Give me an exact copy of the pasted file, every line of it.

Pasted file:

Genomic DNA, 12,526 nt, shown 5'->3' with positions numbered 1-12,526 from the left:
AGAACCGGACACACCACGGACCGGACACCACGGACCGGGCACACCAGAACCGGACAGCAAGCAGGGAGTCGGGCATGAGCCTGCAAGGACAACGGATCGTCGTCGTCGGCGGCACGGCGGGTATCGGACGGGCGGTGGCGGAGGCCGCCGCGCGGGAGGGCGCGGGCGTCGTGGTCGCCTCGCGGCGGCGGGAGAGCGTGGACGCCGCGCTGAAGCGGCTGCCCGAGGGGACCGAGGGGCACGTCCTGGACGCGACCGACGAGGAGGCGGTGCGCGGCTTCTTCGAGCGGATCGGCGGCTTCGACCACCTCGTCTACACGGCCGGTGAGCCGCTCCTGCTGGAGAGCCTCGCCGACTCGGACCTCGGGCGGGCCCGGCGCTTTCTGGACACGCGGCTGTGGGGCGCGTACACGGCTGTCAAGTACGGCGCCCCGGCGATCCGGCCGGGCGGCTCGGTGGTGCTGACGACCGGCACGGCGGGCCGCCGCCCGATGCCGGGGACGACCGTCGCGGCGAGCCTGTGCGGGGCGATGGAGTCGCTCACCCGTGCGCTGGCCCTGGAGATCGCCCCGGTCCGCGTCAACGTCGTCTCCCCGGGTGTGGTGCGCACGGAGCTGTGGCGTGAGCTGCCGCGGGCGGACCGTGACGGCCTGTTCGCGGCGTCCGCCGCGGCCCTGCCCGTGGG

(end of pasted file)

Genomic DNA, 12,526 nt, shown 5'->3' with positions numbered 1-12,526 from the left:
AGAACCGGACACACCACGGACCGGACACCACGGACCGGGCACACCAGAACCGGACAGCAAGCAGGGAGTCGGGCATGAGCCTGCAAGGACAACGGATCGTCGTCGTCGGCGGCACGGCGGGTATCGGACGGGCGGTGGCGGAGGCCGCCGCGCGGGAGGGCGCGGGCGTCGTGGTCGCCTCGCGGCGGCGGGAGAGCGTGGACGCCGCGCTGAAGCGGCTGCCCGAGGGGACCGAGGGGCACGTCCTGGACGCGACCGACGAGGAGGCGGTGCGCGGCTTCTTCGAGCGGATCGGCGGCTTCGACCACCTCGTCTACACGGCCGGTGAGCCGCTCCTGCTGGAGAGCCTCGCCGACTCGGACCTCGGGCGGGCCCGGCGCTTTCTGGACACGCGGCTGTGGGGCGCGTACACGGCTGTCAAGTACGGCGCCCCGGCGATCCGGCCGGGCGGCTCGGTGGTGCTGACGACCGGCACGGCGGGCCGCCGCCCGATGCCGGGGACGACCGTCGCGGCGAGCCTGTGCGGGGCGATGGAGTCGCTCACCCGTGCGCTGGCCCTGGAGATCGCCCCGGTCCGCGTCAACGTCGTCTCCCCGGGTGTGGTGCGCACGGAGCTGTGGCGTGAGCTGCCGCGGGCGGACCGTGACGGCCTGTTCGCGGCGTCCGCCGCGGCCCTGCCCGTGGG